US retail sales to a record-setting nosedive in March due to the coronavirus pandemic
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US retail and food services sales dropped 8.7% in March 2020 compared to February 2020, when sales dipped just 0.4% from the month prior, per estimates from the US Census Bureau.
This represents the largest month-to-month decline in US retail sales since the government began tracking the data in 1992, according to CNBC. Retail sales in March were also down 6.2% annually, as the coronavirus is taking a toll on the industry by forcing many merchants to close their stores and causing consumers to shop less. And the decrease in spending appears to be impacting the financial services industry too, considering JPMorgan Chase and Wells Fargo reported drops in card transactions in Q1 2020.
While retail's overall performance dropped, damaging several product categories, some segments saw their sales surge due to the pandemic.
A number of product categories saw massive drops in sales, likely creating financial struggles for a variety of sellers that could ultimately change the retail landscape. Furniture and home furnishing stores, clothing and accessory stores, department stores, and a few other categories all saw their retail sales drop more than 20% year-over-year (YoY) in March.
This drop will likely make it difficult for some merchants to pay rent, handle debt, and continue to operate overall. This means the pandemic could lead to a surge in bankruptcies and permanent closures in these categories over time, potentially thinning out retail's competitive landscape in the future.
Meanwhile, e-tailers, grocery stores, and big-box retailers posted positive sales growth during the month. Nonstore retailers, which include e-commerce, food and beverage stores, and general merchandise stores, all saw their annual sales growth accelerate in March compared with the previous month. E-commerce's performance is likely improving because many stores are closed and consumers are avoiding visiting those that are open, while grocery and big-box retailers' sales are up because they sell essentials that consumers need during the pandemic.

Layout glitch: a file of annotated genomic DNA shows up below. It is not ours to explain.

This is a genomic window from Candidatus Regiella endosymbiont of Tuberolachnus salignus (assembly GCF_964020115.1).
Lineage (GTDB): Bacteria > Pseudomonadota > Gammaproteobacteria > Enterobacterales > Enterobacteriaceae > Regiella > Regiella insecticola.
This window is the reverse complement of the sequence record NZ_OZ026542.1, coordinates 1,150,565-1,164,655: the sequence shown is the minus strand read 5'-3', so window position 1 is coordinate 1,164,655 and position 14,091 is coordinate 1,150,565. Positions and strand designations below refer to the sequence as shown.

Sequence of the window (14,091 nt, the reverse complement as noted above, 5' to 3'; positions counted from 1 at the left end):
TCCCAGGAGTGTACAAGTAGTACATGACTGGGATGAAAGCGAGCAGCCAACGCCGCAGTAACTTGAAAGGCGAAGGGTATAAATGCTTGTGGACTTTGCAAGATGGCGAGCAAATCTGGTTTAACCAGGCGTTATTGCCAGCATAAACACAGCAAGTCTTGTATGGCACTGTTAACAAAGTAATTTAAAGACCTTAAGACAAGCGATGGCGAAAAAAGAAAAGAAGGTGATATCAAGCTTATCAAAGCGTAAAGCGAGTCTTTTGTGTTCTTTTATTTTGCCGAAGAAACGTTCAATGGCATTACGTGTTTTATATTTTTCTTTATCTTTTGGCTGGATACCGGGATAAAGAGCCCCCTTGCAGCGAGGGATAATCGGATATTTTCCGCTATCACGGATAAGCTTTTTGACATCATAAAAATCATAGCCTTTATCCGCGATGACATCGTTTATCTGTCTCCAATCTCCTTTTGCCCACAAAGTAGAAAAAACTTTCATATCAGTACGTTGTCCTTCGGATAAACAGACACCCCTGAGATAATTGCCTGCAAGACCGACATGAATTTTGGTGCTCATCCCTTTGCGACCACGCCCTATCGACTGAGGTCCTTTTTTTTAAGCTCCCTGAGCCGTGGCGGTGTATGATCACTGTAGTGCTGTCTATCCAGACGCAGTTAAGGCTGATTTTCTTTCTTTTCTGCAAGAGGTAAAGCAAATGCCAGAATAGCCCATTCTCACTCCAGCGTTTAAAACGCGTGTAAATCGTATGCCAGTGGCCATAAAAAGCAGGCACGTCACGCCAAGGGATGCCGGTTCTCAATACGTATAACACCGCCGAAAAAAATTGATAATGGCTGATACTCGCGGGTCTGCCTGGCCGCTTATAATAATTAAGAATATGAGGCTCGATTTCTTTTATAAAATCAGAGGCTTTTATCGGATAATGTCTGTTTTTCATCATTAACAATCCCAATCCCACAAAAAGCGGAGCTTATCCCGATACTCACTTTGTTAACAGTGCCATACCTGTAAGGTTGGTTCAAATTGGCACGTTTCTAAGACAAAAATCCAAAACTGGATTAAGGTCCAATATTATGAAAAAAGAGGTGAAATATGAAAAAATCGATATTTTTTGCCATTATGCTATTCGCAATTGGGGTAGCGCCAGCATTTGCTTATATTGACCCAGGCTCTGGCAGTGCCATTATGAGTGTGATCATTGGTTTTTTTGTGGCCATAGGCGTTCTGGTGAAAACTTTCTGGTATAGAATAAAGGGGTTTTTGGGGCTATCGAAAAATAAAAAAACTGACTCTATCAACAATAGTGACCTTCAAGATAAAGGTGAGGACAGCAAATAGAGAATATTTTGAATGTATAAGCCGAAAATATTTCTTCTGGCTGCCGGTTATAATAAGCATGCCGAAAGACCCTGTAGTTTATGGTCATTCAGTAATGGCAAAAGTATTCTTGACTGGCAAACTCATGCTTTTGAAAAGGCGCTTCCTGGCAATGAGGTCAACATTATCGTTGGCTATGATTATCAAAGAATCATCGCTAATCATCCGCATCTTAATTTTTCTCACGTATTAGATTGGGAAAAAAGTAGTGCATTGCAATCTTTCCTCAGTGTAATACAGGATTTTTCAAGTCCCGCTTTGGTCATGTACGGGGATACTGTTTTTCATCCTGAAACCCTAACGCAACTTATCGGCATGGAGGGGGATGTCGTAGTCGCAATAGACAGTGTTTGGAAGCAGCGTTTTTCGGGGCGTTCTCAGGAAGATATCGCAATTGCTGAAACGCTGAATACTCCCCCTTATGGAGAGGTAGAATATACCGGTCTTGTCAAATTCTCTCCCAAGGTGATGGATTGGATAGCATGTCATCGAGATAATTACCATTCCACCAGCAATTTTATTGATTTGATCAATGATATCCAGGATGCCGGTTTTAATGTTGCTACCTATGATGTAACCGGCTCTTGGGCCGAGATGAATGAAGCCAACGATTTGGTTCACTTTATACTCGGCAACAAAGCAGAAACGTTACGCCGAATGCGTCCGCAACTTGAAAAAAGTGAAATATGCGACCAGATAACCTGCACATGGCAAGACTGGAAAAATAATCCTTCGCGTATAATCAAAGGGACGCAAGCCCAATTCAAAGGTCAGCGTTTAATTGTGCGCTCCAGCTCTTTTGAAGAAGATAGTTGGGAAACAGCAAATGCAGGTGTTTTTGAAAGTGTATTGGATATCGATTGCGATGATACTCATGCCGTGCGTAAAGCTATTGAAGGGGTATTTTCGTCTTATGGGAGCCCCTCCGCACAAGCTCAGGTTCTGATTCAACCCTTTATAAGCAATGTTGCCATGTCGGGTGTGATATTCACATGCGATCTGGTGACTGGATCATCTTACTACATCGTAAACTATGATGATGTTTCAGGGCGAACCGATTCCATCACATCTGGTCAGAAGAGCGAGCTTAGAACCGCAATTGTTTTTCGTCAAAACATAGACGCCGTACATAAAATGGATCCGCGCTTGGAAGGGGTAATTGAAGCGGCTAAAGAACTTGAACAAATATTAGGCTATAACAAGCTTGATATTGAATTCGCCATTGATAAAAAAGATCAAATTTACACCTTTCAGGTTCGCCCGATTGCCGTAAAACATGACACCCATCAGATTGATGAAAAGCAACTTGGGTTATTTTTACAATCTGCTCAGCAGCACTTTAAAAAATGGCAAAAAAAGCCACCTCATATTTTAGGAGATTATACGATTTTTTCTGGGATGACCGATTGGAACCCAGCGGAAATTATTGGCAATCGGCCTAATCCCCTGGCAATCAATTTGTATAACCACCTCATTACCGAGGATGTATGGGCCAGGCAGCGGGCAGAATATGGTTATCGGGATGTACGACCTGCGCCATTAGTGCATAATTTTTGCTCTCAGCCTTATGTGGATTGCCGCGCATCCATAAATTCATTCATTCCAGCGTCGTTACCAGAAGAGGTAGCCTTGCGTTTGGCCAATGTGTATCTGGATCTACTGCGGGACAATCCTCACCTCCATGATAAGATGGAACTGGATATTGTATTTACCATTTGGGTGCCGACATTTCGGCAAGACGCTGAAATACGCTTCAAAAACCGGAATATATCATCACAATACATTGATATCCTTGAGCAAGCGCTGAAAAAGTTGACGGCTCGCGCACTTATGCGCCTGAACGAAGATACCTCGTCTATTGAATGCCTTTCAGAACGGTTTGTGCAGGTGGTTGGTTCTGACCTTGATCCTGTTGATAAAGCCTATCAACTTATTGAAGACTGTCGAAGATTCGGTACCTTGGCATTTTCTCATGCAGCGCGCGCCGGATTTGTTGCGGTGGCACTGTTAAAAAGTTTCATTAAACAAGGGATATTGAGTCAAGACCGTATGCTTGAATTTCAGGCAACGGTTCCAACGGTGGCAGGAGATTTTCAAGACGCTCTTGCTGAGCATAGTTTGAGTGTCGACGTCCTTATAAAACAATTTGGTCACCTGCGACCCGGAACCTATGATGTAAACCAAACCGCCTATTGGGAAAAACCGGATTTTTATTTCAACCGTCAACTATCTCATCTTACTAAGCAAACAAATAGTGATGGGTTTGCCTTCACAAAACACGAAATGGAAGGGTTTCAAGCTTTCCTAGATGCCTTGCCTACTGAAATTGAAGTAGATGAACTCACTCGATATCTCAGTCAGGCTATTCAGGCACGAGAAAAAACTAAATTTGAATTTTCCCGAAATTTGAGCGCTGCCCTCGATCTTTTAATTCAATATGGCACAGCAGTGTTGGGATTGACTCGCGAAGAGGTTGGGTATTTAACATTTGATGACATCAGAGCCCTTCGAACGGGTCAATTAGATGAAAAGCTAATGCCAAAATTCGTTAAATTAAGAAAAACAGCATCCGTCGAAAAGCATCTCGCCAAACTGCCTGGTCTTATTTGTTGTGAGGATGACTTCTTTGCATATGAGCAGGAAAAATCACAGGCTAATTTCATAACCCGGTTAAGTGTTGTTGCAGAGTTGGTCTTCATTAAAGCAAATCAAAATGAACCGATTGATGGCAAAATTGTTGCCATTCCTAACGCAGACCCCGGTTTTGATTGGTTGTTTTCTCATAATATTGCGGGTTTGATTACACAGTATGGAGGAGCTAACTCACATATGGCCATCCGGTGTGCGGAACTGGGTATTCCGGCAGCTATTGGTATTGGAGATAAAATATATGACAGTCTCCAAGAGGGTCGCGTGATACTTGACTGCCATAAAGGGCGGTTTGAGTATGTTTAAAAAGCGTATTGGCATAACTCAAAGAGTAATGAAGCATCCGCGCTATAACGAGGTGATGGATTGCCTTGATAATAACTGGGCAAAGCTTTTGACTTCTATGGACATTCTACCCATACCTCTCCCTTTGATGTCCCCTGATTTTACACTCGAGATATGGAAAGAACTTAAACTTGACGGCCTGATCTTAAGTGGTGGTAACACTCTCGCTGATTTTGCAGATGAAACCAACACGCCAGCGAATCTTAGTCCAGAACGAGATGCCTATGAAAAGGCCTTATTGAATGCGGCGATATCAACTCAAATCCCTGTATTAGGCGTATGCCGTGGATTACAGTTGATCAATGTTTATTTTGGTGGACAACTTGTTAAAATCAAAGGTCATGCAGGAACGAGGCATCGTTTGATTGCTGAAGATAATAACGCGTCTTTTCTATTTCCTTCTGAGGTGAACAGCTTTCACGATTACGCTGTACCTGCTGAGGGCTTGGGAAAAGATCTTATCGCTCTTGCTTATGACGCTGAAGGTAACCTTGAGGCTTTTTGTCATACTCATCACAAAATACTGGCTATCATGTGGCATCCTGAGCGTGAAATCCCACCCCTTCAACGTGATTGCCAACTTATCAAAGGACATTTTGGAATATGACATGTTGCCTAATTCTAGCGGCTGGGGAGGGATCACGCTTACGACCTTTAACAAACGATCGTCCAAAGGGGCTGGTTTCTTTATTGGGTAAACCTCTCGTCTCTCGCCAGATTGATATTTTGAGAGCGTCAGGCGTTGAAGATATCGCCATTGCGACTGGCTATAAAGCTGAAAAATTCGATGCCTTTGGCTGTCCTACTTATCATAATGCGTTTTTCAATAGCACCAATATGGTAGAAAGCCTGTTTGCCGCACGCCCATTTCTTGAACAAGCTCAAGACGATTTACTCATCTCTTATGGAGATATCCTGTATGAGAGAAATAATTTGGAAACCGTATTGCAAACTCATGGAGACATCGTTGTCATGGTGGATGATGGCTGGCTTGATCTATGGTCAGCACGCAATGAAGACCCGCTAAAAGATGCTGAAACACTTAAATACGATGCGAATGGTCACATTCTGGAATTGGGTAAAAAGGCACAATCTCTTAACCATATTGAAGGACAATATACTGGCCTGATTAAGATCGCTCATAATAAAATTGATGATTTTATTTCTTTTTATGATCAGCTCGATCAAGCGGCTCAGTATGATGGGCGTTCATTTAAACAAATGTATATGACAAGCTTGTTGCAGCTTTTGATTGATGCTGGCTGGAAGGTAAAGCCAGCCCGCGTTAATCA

US retail likely didn't feel the full impact of the coronavirus pandemic in March, so its blow to the industry will likely be even stronger in April and subsequent months. US states didn't start issuing orders for people to stay home until later in March, state governments are still introducing new restrictions on in-store traffic and sales, and unemployment is climbing, so retail sales will likely drop further in April.
This means that categories like apparel, which have already had their sales slide, will likely see their performances dip further since more stores will be closed or restricted and more consumers may limit their spending. But it remains to be seen if the performances of e-commerce, grocery stores, and big-box retailers will continue to rise, or if consumers will cut down their spending in these categories, too.
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